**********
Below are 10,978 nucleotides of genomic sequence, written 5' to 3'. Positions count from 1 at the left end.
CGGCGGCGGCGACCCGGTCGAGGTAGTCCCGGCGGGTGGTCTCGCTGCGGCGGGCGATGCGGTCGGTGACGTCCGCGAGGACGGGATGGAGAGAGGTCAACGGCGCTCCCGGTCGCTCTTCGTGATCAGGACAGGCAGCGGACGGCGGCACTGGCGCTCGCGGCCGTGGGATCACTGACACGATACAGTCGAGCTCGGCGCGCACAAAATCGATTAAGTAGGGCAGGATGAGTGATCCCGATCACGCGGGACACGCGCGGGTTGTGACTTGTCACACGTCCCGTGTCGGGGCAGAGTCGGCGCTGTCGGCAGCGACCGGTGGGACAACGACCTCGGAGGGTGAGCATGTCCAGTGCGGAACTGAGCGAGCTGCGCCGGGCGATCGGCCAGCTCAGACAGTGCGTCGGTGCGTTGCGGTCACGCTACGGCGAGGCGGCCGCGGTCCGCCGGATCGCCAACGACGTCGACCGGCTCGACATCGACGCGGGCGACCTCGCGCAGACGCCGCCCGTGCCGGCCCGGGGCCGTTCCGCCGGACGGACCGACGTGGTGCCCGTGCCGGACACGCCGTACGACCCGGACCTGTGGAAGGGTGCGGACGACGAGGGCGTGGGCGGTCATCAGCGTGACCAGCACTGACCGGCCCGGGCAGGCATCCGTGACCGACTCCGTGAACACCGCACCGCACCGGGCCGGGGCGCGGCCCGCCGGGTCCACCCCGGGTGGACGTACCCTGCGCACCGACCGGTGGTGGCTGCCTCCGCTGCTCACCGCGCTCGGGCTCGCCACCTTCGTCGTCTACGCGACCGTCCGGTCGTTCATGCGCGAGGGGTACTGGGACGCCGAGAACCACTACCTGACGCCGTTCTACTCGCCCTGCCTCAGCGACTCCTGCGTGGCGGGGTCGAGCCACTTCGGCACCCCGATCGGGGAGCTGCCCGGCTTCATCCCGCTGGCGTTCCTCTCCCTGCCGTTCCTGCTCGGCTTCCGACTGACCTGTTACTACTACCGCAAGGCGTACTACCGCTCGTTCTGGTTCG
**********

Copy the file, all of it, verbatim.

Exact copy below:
Below are 10,978 nucleotides of genomic sequence, written 5' to 3'. Positions count from 1 at the left end.
CGGCGGCGGCGACCCGGTCGAGGTAGTCCCGGCGGGTGGTCTCGCTGCGGCGGGCGATGCGGTCGGTGACGTCCGCGAGGACGGGATGGAGAGAGGTCAACGGCGCTCCCGGTCGCTCTTCGTGATCAGGACAGGCAGCGGACGGCGGCACTGGCGCTCGCGGCCGTGGGATCACTGACACGATACAGTCGAGCTCGGCGCGCACAAAATCGATTAAGTAGGGCAGGATGAGTGATCCCGATCACGCGGGACACGCGCGGGTTGTGACTTGTCACACGTCCCGTGTCGGGGCAGAGTCGGCGCTGTCGGCAGCGACCGGTGGGACAACGACCTCGGAGGGTGAGCATGTCCAGTGCGGAACTGAGCGAGCTGCGCCGGGCGATCGGCCAGCTCAGACAGTGCGTCGGTGCGTTGCGGTCACGCTACGGCGAGGCGGCCGCGGTCCGCCGGATCGCCAACGACGTCGACCGGCTCGACATCGACGCGGGCGACCTCGCGCAGACGCCGCCCGTGCCGGCCCGGGGCCGTTCCGCCGGACGGACCGACGTGGTGCCCGTGCCGGACACGCCGTACGACCCGGACCTGTGGAAGGGTGCGGACGACGAGGGCGTGGGCGGTCATCAGCGTGACCAGCACTGACCGGCCCGGGCAGGCATCCGTGACCGACTCCGTGAACACCGCACCGCACCGGGCCGGGGCGCGGCCCGCCGGGTCCACCCCGGGTGGACGTACCCTGCGCACCGACCGGTGGTGGCTGCCTCCGCTGCTCACCGCGCTCGGGCTCGCCACCTTCGTCGTCTACGCGACCGTCCGGTCGTTCATGCGCGAGGGGTACTGGGACGCCGAGAACCACTACCTGACGCCGTTCTACTCGCCCTGCCTCAGCGACTCCTGCGTGGCGGGGTCGAGCCACTTCGGCACCCCGATCGGGGAGCTGCCCGGCTTCATCCCGCTGGCGTTCCTCTCCCTGCCGTTCCTGCTCGGCTTCCGACTGACCTGTTACTACTACCGCAAGGCGTACTACCGCTCGTTCTGGTTCG